Victory: Vedanta to close Orissa refinery
Supporters of India’s Dongria Kondh tribe are celebrating after controversial British mining company Vedanta Resources declared it will close its bauxite refinery in the state of Orissa, this December.
The news is a major breakthrough for the tribe, who have fought a David and Goliath battle against Vedanta’s plans to extract bauxite from their land.
Dongria leader, Lodu Sikaka, said today, ‘We will be happy if the company leaves. If the refinery is there, they will keep trying to take our mountain, if not today, then tomorrow, or two years, 10 years from now.’
The Lanjigarh refinery sits at the base of the Dongria Kondh’s Niyamgiri Hills, which are home to the 8,000-strong tribe, and the seat of their god Niyam Raja. The company has spent more than one billion US dollars expanding the site without securing all the required clearances, as well as knowing it was unable to source enough bauxite to run the refinery at capacity.
Vedanta has now blamed the closure on a ‘depleting stock position of bauxite’. But, there are concerns the company’s announcement is intended to pressure the government into allowing it to mine the Niyamgiri Hills. The issue has returned to India’s Supreme Court, but the case is currently adjourned.
Opposition to Vedanta’s push to mine the mountains has embroiled the company in a near decade-long dispute, and forced the Lanjigarh refinery to be run with bauxite from different mines across India. A Vedanta spokesman claimed this has cost the company half a billion dollars.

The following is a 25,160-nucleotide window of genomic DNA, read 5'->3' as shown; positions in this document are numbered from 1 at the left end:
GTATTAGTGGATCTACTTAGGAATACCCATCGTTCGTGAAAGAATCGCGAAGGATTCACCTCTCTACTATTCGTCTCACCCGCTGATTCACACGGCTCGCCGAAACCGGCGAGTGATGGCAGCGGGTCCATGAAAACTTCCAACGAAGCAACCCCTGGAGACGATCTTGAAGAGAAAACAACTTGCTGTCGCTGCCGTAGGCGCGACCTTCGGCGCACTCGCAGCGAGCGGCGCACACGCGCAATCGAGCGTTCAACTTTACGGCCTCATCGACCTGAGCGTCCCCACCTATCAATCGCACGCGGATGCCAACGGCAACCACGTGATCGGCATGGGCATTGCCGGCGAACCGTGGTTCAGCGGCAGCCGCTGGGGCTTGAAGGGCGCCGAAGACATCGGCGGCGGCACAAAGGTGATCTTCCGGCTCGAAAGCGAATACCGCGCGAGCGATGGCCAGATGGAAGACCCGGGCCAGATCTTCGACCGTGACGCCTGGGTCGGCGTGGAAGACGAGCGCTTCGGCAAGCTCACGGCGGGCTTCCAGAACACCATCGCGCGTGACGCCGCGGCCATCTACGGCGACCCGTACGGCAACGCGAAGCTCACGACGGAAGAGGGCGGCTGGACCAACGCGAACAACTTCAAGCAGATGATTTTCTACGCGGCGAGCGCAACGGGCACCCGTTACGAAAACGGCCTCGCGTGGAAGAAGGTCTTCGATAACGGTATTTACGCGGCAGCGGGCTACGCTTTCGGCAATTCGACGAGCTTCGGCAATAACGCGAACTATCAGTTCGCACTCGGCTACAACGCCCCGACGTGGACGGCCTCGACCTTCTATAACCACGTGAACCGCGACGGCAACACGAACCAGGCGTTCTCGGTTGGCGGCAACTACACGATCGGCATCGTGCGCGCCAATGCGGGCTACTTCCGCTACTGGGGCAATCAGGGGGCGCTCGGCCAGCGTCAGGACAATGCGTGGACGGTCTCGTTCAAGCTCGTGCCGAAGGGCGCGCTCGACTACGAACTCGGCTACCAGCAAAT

Survival International’s Director Stephen Corry said today, ‘When we started our campaign for the Dongria Kondh, we were repeatedly told it was a hopeless case and the mine would be built. It hasn’t been. The infrastructure is rusting away and now Vedanta says it will shelve its refinery. This is a fantastic vindication of the tribal people’s determination to keep the lands which are rightfully theirs, and the pressure brought to bear by thousands of their and our supporters around the world. Public pressure is the only thing which can save tribal peoples in the long-term, and it works.’
Related news articles
- India: Mining company targets Dongria’s sacred hills – AGAIN 22 November 2016
- Dongria celebrate recent court victory over mining company 20 June 2016
- Victory for Dongria as Supreme Court quashes new mining attempt 19 May 2016
- Talks begin at last over fate of uncontacted tribe 22 March
- Exclusive: Oil company pulls out of uncontacted tribes’ land under pressure from Survival 15 March
- Organizations denounce Peru government’s failure to protect uncontacted tribes 9 March
- World Wildlife Day: Survival launches boycott of notorious ‘shoot on sight’ National Park 2 March